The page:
Antivenin is expensive (at least $100-$200 per vial) and a large dog with a severe bite is likely to require several vials. Because the product if of horse origin, often a scratch test to the ear flap is used to test for immunological sensitivity (i.e. to predict whether the patient is likely to have anaphylactic reaction to the antivenin once it is administered intravenously. The patient will likely always be sensitive to equine products after administration of antivenin which makes future snake bite treatment problematic.

 

A newer, more purified antivenin of sheep origin has recently been marketed (“Cro-Fab” antivenin) but this is even more expensive (approximately $700 per vial).

 

Antivenin is very helpful in the inactivation  of snake venom but there is a narrow window during which it must be used. After about 4 hours post-bite, antivenin is of minimal use.

 

A separate antivenin is available for coral snake venom.

 

ANTIHISTAMINES

Injections of antihistamines may or may not be helpful with the inflammation from the actual snake bite but may be helpful in warding off anaphylactic reaction to the antivenin. Further, the sedating side effects of antihistamines help calm the patient. Antihistamine use is a common therapy used in the treatment of snake bites.

 

Corticosteroids seem like they would be helpful as they are universally anti-inflammatory; however, their use has been associated with higher mortality rates so they are not generally administered.

 

OTHER TREATMENTS

Blood transfusion may be necessary if life-threatening blood loss has occurred.  Antibiotics are often used to control secondary infections.  Medications to control pain are important to snake bite patients.

 

VACCINATION

Recently, Red Rock Biologics has released a vaccination against the venom of the Western Diamondback (Crotalus atrox). This vaccine also protects against the venom of six out of seven of the other California rattlesnakes. Testing on the venom of the Mojave rattlesnake is still pending.

 

  • Hiking dogs and dogs that live in rattlesnake areas are good candidates for this product. The vaccine is administered in two doses 2-4 weeks apart and then annually thereafter.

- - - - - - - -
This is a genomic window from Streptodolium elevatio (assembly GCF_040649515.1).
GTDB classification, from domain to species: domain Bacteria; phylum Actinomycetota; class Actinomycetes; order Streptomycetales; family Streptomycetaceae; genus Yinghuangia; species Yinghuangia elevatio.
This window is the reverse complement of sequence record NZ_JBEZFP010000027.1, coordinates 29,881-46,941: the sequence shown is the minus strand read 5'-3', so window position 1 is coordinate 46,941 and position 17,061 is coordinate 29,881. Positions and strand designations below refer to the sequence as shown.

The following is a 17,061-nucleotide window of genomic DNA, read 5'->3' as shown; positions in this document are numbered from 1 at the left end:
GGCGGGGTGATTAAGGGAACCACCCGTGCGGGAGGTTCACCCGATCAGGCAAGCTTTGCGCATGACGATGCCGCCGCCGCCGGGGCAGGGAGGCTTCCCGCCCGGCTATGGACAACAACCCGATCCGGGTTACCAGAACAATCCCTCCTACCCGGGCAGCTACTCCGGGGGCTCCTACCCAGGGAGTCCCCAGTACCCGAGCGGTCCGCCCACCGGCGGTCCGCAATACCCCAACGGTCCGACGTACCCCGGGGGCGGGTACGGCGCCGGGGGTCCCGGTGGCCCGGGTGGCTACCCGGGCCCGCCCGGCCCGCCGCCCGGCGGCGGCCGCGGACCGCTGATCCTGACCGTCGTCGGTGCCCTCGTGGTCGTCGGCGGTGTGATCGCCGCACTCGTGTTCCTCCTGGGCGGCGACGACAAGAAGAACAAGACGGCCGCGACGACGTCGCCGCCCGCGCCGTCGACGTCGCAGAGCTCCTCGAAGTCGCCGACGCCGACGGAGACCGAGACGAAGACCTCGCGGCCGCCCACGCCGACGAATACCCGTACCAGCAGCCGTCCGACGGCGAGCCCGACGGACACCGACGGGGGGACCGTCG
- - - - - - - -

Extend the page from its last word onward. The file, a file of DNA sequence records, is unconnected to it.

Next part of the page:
• A snake bite should always be treated as an emergency even in a vaccinated dog.
  • If your dog is bitten by a rattlesnake, seek veterinary attention immediately.

Content taken from Rattlesnake Bites in California, By Wendy C. Brooks, DVM, DipABVP. Educational Director, VeterinaryPartner.com. Published 8/23/2004 .

 

Red Rock Biologics Rattlesnake Vaccine

(Crotalus Atrox Toxoid)

 

The rational for vaccination against snakebite is to use the dog’s own immune system to generate antibodies which will reduce the effective dose of venom that reaches circulation.

 

On average, vaccinates have 3-4 vial equivalents of antivenom circulating by one month after the second dose of vaccine. Upon envenomation, vaccinates will require less antivenom than nonvaccinates.

 

Because the preformed antibody is present at the time of the bite, expect significant reductions in tissue damage as the antibody ties up venom components at the bite site.

 

Vaccinated animals experience less pain, less swelling, and less tissue destruction than an unvaccinated animal given the same dose of venom.

 

Even with the vaccine, snakebite remains a veterinary emergency. Antibiotics to combat infection are an essential part of snakebite treatment.

 

Concluding Remarks

Club members who enjoy having their dogs with them in our Arizona outdoors should carefully consider and prepare for rattlesnake encounters. Its their Arizona also.

 

The first level of preparation should be to have your dogs snake avoidance trained. No dogs’ training is complete until they will avoid the sight, the smell, and the sound of a rattlesnake. This is their foundation for survival.

 

Secondarily, vaccination protection against unexpected envenomation is now possible.  Red Rock Biologics appears to be first to market with such a vaccine. Before taking this step, consult with your veterinarian.

 

And always consider and respond to rattlesnake bite as a medical emergency. Leave the field and seek veterinary help as quickly as possible.  Your little friend’s welfare and possible survival will depend on the action you take.

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The Rio Salado Vizsla Club is a non-profit organization that operates under the rules and regulations set forth by the American Kennel Club located in Phoenix, Arizona.

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Arizona Rio Salado Vizsla Club